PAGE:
Life as an enginemen was not a comfortable job in summer or winter but in winter canvas hung down from the ceiling to keep out the cold and the effects of Northern Ontario’s severe weather; there was the penetrating sub-zero cold and the snow and rain.  The wind chill factor was unheard of and if it was 50 or 60 below (F) outside it was almost as cold inside the cab despite the boiler heat or the stoker’s coals. The windows were ill fitting and often opened for visibility. One’s comfort was not a consideration but “running the night express on time and on schedule was critical”.

          Life as a fireman demanded strength and endurance, patience and understanding. There was   a stability pole placed in the cab for the fireman to back into and provide a fulcrum and swivel point   as he shoveled coal from the tender into the firebox and the novice, not used to the sway and roll of the engine, would invariably be hurled off balance and his shovel of coal would wind up at the feet of the engineer and not in the firebox.  Not a popular move. The prospect of promotion was motivation to persist however; and the possibility of a prestigious job as engineer with better pay, better schedules and respect made it worthwhile.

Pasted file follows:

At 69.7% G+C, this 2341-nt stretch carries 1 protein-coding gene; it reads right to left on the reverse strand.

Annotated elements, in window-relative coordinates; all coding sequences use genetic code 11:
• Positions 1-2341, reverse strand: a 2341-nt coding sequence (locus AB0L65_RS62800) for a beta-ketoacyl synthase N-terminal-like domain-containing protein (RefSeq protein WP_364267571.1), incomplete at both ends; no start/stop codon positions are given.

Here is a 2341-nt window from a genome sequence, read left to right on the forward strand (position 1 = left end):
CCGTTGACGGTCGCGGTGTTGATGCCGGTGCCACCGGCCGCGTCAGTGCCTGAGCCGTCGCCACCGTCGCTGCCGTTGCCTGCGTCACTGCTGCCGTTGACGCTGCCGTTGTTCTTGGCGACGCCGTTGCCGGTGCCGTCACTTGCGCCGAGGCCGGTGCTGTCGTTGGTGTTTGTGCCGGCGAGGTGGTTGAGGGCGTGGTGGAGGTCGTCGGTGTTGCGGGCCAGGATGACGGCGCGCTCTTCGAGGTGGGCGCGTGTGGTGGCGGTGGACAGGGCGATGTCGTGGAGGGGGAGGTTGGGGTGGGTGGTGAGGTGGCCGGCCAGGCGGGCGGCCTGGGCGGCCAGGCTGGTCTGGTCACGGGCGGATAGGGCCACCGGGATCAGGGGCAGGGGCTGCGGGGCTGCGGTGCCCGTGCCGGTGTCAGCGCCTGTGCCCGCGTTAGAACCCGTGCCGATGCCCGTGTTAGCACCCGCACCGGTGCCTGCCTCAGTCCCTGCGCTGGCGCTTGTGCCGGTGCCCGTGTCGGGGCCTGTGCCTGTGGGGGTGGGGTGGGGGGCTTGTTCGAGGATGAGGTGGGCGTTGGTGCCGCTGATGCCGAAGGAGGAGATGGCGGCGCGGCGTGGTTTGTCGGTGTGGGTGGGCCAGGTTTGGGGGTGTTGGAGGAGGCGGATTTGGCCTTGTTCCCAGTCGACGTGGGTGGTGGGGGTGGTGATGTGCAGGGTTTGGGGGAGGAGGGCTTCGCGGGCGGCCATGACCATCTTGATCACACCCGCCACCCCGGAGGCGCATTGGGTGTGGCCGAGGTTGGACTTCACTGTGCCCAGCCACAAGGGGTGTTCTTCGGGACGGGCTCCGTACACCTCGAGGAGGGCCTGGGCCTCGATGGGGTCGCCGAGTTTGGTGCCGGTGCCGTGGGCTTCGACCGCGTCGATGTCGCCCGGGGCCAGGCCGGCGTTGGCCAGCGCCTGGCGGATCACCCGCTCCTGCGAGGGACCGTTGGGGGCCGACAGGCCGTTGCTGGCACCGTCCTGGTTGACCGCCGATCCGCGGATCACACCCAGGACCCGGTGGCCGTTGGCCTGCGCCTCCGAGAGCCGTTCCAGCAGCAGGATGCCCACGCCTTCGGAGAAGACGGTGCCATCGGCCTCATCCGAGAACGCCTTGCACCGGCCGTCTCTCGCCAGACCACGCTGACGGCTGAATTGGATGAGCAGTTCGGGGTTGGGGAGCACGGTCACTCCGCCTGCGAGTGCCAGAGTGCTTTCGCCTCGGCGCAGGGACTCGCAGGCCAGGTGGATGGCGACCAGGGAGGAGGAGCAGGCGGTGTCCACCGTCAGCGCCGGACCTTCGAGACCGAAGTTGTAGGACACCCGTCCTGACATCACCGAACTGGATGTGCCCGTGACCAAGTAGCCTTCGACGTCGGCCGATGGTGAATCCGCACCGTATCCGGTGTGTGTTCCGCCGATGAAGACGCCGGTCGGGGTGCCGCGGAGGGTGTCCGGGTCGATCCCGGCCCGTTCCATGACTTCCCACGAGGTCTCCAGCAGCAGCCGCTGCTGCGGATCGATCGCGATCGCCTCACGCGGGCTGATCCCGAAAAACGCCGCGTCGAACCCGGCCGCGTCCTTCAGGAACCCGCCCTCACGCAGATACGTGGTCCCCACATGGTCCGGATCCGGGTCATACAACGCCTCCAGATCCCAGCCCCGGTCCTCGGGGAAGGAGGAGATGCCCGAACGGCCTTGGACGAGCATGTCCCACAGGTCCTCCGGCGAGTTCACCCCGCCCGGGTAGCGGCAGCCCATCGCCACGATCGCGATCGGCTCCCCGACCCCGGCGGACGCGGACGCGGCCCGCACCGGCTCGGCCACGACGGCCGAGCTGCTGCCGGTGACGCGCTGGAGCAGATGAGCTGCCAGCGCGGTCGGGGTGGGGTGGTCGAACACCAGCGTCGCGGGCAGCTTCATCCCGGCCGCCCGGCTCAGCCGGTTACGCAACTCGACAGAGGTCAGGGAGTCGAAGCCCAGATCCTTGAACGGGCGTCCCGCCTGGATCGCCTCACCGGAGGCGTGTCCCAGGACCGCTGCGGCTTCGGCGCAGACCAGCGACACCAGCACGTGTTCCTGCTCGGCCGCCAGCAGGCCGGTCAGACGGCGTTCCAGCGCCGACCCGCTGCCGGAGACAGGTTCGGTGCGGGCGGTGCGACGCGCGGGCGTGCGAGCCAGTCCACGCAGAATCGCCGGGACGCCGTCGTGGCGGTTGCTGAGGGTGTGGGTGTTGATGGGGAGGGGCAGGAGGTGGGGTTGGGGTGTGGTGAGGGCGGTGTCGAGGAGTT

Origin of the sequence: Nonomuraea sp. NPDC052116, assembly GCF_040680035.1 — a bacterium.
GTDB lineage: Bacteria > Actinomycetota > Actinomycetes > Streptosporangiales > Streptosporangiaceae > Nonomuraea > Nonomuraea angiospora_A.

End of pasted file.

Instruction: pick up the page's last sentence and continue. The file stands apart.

This column briefly describes life for the running trades in Chapleau in 1900 when the Railway was little more than a dream; but yard, rail and line maintenance, passenger comfort including awesome dining service, sleeping car accommodation, refrigerated water and ice cooled Pullman cars; and of course their signature hotels, were a very big part of the great railway experience that was created as well, and it lasted for over 125 years. We will never understand or enjoy it again.

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Michael J Morris

Michael J Morris
MJ with Buckwheat (1989-2009) Photo by Leo Ouimet